Downtown Vegas: Where Better To Build A Company Than In A Giant Start-Up?
Today is my first full work day in my new downtown Vegas home. I've spent countless hours down here over the past few months, but there's a palpably different feeling now that this is where I actually live. It's very exciting.
As I wrote yesterday, my decision to base The New Thing in downtown Vegas is in large part due to Tony Hsieh's 'Downtown Project'. Having sold Zappos to Amazon, Tony has turned his attention to -- in his words -- "playing SimCity with a real city". As recently as last year, this place was a mess. With most of the tourist action long having moved to The Strip, downtown Vegas with its iconic hotels -- The Golden Nugget, the El Cortez -- had suffered a form of urban degeneration. Buildings lay empty, unemployment was high and morale was low. Sure, there had been attempts at gentrification -- like Streamline Tower, a 275 unit condo building completed in 2008 -- but the housing crash put paid to those. By 2010, says Hirise Living, Streamline had only three units sold, all distressed bank sales at an average of $115.00 per square foot.
Enter Tony, who visited the downtown area as part of Zappos' search for a new corporate headquarters to accommodate its growing workforce (Zappos is currently located a few miles out of the city, in Henderson). Downtown's problems and the fact that the city was about to move out of City Hall, leaving a giant empty building, gave Tony his big idea.
Working closely with existing downtown entrepreneurs like Michael and Jennifer Cornthwaite (owners of the hipster-friendly Downtown Cocktail Room and the San-Francisco-and-Austin-esque Emergency Arts building), Hsieh began to affix post-it notes to the wall of his new apartment. Each note was an idea: City Hall would become the new Zappos HQ, injecting 2000 people right into the heart of downtown; Fremont Street East would play host to new restaurants, bars and coffee shops; there would be a free bus service to bring more people downtown; there would be parks; schools; book stores -- hell, whatever the town needed, Tony would build -- or work with people who could.
To kick things off, he bought up an entire floor of Streamline (now renamed The Ogden) to provide accommodation for downtown early adopters. (A few months later he bought a second floor. And then over dinner two nights ago, he casually mentioned that he'd bought up every other available unit in the building.)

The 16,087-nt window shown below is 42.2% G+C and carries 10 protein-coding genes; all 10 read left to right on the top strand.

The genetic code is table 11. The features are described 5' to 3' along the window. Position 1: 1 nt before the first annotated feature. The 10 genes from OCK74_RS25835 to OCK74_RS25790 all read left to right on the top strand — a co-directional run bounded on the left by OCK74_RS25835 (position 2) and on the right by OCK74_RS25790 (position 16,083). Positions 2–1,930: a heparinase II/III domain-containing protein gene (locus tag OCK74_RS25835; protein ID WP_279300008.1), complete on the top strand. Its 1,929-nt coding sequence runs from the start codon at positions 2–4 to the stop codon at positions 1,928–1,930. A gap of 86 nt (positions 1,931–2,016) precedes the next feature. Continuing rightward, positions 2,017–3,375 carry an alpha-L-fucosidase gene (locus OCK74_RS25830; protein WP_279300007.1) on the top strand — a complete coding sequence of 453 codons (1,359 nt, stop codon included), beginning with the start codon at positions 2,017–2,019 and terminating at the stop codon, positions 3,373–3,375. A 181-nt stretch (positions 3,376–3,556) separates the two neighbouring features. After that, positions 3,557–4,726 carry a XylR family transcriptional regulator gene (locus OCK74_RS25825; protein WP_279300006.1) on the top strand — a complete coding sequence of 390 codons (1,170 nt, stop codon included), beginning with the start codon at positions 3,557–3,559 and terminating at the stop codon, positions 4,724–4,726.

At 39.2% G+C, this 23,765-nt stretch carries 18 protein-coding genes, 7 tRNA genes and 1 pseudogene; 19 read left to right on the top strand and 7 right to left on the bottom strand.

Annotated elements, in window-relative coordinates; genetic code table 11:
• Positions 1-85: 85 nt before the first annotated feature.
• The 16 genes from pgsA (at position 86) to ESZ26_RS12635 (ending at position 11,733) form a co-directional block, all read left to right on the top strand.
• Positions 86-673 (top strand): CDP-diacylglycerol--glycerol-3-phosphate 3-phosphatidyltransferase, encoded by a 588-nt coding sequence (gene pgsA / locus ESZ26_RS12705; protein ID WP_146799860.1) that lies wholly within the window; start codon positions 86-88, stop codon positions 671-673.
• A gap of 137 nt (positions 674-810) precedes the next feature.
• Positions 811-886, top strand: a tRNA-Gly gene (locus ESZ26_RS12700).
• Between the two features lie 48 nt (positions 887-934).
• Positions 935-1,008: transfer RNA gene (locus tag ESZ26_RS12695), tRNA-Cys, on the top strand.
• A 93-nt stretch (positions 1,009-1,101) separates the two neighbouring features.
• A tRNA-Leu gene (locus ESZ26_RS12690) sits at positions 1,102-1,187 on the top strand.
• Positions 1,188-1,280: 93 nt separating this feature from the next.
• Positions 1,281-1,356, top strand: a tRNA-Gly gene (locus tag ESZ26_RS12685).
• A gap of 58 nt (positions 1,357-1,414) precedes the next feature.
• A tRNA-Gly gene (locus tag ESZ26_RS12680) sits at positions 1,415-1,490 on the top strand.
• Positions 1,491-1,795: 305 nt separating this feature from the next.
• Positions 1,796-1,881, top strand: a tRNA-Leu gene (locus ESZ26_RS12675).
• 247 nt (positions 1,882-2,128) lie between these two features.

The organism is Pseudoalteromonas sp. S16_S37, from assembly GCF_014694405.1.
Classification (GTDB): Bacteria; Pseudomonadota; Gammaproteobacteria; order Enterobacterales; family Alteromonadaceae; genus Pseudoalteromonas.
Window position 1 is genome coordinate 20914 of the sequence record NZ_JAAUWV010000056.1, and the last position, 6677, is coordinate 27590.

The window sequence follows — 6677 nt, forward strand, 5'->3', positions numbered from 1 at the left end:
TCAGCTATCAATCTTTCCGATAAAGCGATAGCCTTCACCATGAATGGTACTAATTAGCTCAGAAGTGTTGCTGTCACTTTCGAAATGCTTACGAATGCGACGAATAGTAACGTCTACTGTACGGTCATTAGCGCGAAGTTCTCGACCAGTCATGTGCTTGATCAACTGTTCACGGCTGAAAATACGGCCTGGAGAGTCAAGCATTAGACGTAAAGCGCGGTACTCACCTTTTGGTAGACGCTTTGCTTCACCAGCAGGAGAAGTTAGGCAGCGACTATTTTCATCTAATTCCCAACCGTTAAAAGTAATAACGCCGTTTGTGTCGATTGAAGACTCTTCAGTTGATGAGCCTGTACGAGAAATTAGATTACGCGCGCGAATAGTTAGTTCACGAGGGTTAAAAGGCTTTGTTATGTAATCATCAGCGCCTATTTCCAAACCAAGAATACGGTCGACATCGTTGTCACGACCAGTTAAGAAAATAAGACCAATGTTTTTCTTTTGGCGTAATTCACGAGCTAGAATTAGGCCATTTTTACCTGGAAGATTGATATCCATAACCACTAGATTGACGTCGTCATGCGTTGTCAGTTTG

When I came to Vegas to write my month-long Strip Diary, Tony was quick to contact me and insist on giving me a tour of downtown. I was skeptical. Every run-down town in America claims to be on the brink of a renaissance, and Tony would hardly be the first entrepreneur with big plans to regenerate a street or two. But what I saw in Vegas -- and wrote about here -- was something different.
For one thing, the guaranteed injection of 2000 Zappos employees avoids the problem of having to "build it and they will come". They are coming. Second, Las Vegas is already a world famous city, with excellent transport links and some incredibly wealthy residents (it's also becoming the place where successful tech entrepreneurs relocate after selling their companies: another Vegas transplant to contact me for my Vegas diary was MySpace co-founder Tom Anderson). Every year millions of people visit the city for trade-shows and conferences, and Vegas is only a 90 minute flight from San Francisco or LA. Encouraging people to move here is a way softer sell than asking them to relocate to, say, Tulsa. (If anyone decides to create an alternative to South by Southwest -- and, as I've written before, they should -- downtown Vegas would be the place to do it.)
So, for all these reasons and plenty more (Vegas is a hotel-dweller's mecca), Tony didn't have to work too hard to convince me to start my new company here. In fact, I suggested it. Over the past few months, I've felt increasingly at home here. I've made a bunch of new friends, and my old friends from San Francisco, New York, London and beyond have proved reassuringly willing to come out and visit. Hopefully that same enthusiasm for jumping on a plane will hold true when I start hiring.
Actually, during my five or six stays downtown I only met one person who had moved here and regretted it. It was maybe three months ago and he was an entrepreneur from LA who had heard great things about Vegas and had landed a few weeks earlier to investigate. "It's not the same as LA, man" he complained. "There's just not enough to do here yet. There will be, but it's not ready. I'm going to leave and come back when it's done."
I sympathised. Compared to San Francisco, too, downtown Vegas couldn't offer the range of late night food options, millions of interesting strangers, culture and arts scene etc etc etc that I'm used to. And yet.... after a few more visits, as I came to understand what was happening here and also started to see the Downtown Project's plans starting to become real, I became a convert. Where better to build the next big company than in a town that is one big startup?
And it seems I'm not the only person to think that way. Last week, as I was wandering back downtown from a meeting on the Strip, I heard someone shouting my name. I ignored it. But the shouting got louder. "PAUL!". I stopped and turned around -- to see the LA entrepreneur standing outside an apartment building across the street.
"Oh, hey there," I said, "I thought you were going back to LA."
"No way, man" he said, "I've been here for months now -- and I love it here. I've just bought an apartment in this building. I'm never leaving."